This book takes its title from the name of a women’s prison where Delpha Wade finds herself serving a 14-year sentence after killing a man who raped her. The second man who attacked her that night got away, although she would have been happy to kill him, too. When she finally gets out on parole, she has trouble finding work until a private investigator takes her on. Mystery, romance, and Watergate ensue. Readers will love Delpha, a tough protagonist who isn’t afraid to be strong and determined.

On shelves: October 13



A routine procedure

If hospitals already make you nervous, then you might want to skip this one. New York Times bestselling author Robin Cook is serving up some seriously scary health complications in this thriller. Lynn Peirce is a medical student, and when her boyfriend needs a routine procedure, she isn’t really worried about it. Then, after the surgery, he doesn’t wake up; instead, he is in a persistent vegetative state. As a result, he gets moved to a facility that specializes in such cases. But when Lynn starts to do a little digging, she realizes something fishy is going on: A lot of people are coming in for routine procedures, and leaving in a PVS instead. When the death threats start rolling in, Lynn knows she has discovered something big.

On shelves: October 20


Career of Evil

Special delivery

Oh, J. K. Rowling… You’re so silly. We know it’s you, and we love it. In this installment of the Cormoran Strike series, Robin Ellacott receives a package in the mail, and it contains a leg. Robin works for Cormoran Strike, a private detective, and he has a few ideas about the leg’s origins. According to Cormoran, it could have been sent by one of four people, all of whom are extremely violent. But as the two begin to narrow down the list, the perpetrator strikes again. Readers have been clamoring for this grisly volume in the popular series, and are sure not to be disappointed. There aren’t any Horcruxes, but we think you’ll love it anyway.

On shelves: October 20


Playing with Fire

Music make you lose control

In the immortal words of Missy Elliot, “Music make you lose control.” Unfortunately for Julia Ansdell, that appears to be quite literally true when she plays a piece of old Italian sheet music for her 3-year-old daughter, Lily. Seemingly controlled by the music, Lily kills the family cat and attacks her mother with a sharp piece of broken glass. Rob thinks his wife Julia has lost it when she tells him the story, and wants her to seek treatment immediately. Instead, Julia travels to Italy to see what she can learn about the music’s composer, Lorenzo Todesco. She uncovers a deadly and unsettling secret with the potential to cost Julia her life.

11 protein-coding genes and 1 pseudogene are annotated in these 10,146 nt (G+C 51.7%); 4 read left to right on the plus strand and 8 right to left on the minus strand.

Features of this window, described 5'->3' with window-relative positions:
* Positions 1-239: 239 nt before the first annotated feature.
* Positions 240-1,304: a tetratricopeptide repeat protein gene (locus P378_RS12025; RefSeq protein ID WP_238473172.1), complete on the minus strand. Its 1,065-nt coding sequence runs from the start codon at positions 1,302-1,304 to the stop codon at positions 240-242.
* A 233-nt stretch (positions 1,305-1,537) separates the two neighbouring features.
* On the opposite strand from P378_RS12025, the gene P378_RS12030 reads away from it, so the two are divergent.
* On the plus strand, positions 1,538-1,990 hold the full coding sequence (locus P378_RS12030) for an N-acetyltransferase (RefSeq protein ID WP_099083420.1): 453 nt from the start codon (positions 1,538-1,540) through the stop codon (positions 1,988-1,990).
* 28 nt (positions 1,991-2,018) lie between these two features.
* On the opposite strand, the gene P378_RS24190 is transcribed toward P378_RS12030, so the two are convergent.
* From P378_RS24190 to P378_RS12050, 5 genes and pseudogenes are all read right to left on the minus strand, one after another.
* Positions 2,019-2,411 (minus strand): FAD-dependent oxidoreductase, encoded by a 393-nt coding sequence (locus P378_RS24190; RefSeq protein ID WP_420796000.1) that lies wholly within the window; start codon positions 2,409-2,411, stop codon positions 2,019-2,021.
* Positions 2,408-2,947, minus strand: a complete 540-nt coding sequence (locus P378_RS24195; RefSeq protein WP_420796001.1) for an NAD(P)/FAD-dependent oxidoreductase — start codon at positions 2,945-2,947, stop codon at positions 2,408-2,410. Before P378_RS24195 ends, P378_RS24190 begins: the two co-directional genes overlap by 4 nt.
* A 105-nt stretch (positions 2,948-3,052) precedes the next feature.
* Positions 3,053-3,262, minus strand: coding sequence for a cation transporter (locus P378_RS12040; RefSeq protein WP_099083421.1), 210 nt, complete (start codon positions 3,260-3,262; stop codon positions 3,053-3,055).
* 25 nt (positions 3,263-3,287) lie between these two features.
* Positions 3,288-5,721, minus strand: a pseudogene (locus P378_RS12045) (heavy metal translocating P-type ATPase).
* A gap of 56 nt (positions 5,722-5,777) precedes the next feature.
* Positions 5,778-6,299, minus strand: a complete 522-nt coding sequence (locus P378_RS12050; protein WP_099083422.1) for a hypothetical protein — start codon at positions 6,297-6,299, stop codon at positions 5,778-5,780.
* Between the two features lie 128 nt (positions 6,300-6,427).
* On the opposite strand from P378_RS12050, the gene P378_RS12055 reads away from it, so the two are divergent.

On shelves: October 27



We all live in a nuclear submarine

This book isn’t just a pretty face; this novel by J.S. Law packs a real wallop on the page, too. Lieutenant Danielle Lewis has a job to do: An officer aboard the HMS Tenacity is dead, and it isn’t clear whether or not it was a suicide. Lewis must figure out what happened, and why. She is the only woman aboard the nuclear submarine, however, and quarters are exceptionally tight. If you’re a fan of closed-setting murder mysteries in the tradition of Agatha Christie’s Murder on the Orient Express, then you just might want to set sail (er… sink?) on the HMS Tenacity.

On shelves: November 3


Recipes for Love and Murder

Please advise

What do you get when a newspaper wants an advice column and a recipe column, but only has the space for one? “Tannie Maria’s Love Advice and Recipe Column,” that’s what. But things get complicated when her column fails to prevent a murder, and Tannie Maria thinks she knows who did it. This debut takes place in South Africa, and embraces the country’s complexities rather than just using it as an exotic set piece. Sally Andrew takes on the subject of domestic abuse while also providing her readers with recipes that are nothing short of mouthwatering. This is just the first installment in the Tannie Maria Mystery series, and frankly, we can’t wait to see what comes next.

On shelves: November 3